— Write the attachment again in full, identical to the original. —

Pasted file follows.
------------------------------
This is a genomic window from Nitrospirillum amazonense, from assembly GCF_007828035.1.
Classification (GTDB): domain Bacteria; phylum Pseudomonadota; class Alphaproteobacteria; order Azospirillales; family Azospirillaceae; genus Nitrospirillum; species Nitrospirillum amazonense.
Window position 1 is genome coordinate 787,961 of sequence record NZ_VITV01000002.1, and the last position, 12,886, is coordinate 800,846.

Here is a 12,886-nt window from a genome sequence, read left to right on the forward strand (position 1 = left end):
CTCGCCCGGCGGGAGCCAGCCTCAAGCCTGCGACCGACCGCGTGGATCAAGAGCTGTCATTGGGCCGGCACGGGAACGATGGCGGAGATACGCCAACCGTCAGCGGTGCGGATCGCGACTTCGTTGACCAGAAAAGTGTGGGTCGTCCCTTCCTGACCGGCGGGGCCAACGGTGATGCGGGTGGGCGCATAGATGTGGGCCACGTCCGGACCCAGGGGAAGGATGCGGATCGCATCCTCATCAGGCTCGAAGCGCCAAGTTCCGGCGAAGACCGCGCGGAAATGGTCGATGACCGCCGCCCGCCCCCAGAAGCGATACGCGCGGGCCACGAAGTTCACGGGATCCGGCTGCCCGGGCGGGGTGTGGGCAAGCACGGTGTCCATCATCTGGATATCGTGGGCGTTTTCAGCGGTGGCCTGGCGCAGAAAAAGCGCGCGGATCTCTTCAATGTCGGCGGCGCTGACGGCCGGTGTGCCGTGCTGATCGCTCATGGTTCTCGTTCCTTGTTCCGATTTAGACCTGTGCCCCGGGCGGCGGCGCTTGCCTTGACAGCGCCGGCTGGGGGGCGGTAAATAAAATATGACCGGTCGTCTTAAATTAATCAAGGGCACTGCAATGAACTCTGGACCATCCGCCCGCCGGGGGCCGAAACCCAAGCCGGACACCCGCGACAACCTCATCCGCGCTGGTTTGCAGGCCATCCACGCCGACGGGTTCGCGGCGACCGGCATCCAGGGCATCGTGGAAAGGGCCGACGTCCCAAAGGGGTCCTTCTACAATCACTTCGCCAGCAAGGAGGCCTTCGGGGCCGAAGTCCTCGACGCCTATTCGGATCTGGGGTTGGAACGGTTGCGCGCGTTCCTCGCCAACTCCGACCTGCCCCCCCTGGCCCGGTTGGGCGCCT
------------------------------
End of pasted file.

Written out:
This is a genomic window from Nitrospirillum amazonense, from assembly GCF_007828035.1.
Classification (GTDB): domain Bacteria; phylum Pseudomonadota; class Alphaproteobacteria; order Azospirillales; family Azospirillaceae; genus Nitrospirillum; species Nitrospirillum amazonense.
Window position 1 is genome coordinate 787,961 of sequence record NZ_VITV01000002.1, and the last position, 12,886, is coordinate 800,846.

Here is a 12,886-nt window from a genome sequence, read left to right on the forward strand (position 1 = left end):
CTCGCCCGGCGGGAGCCAGCCTCAAGCCTGCGACCGACCGCGTGGATCAAGAGCTGTCATTGGGCCGGCACGGGAACGATGGCGGAGATACGCCAACCGTCAGCGGTGCGGATCGCGACTTCGTTGACCAGAAAAGTGTGGGTCGTCCCTTCCTGACCGGCGGGGCCAACGGTGATGCGGGTGGGCGCATAGATGTGGGCCACGTCCGGACCCAGGGGAAGGATGCGGATCGCATCCTCATCAGGCTCGAAGCGCCAAGTTCCGGCGAAGACCGCGCGGAAATGGTCGATGACCGCCGCCCGCCCCCAGAAGCGATACGCGCGGGCCACGAAGTTCACGGGATCCGGCTGCCCGGGCGGGGTGTGGGCAAGCACGGTGTCCATCATCTGGATATCGTGGGCGTTTTCAGCGGTGGCCTGGCGCAGAAAAAGCGCGCGGATCTCTTCAATGTCGGCGGCGCTGACGGCCGGTGTGCCGTGCTGATCGCTCATGGTTCTCGTTCCTTGTTCCGATTTAGACCTGTGCCCCGGGCGGCGGCGCTTGCCTTGACAGCGCCGGCTGGGGGGCGGTAAATAAAATATGACCGGTCGTCTTAAATTAATCAAGGGCACTGCAATGAACTCTGGACCATCCGCCCGCCGGGGGCCGAAACCCAAGCCGGACACCCGCGACAACCTCATCCGCGCTGGTTTGCAGGCCATCCACGCCGACGGGTTCGCGGCGACCGGCATCCAGGGCATCGTGGAAAGGGCCGACGTCCCAAAGGGGTCCTTCTACAATCACTTCGCCAGCAAGGAGGCCTTCGGGGCCGAAGTCCTCGACGCCTATTCGGATCTGGGGTTGGAACGGTTGCGCGCGTTCCTCGCCAACTCCGACCTGCCCCCCCTGGCCCGGTTGGGCGCCT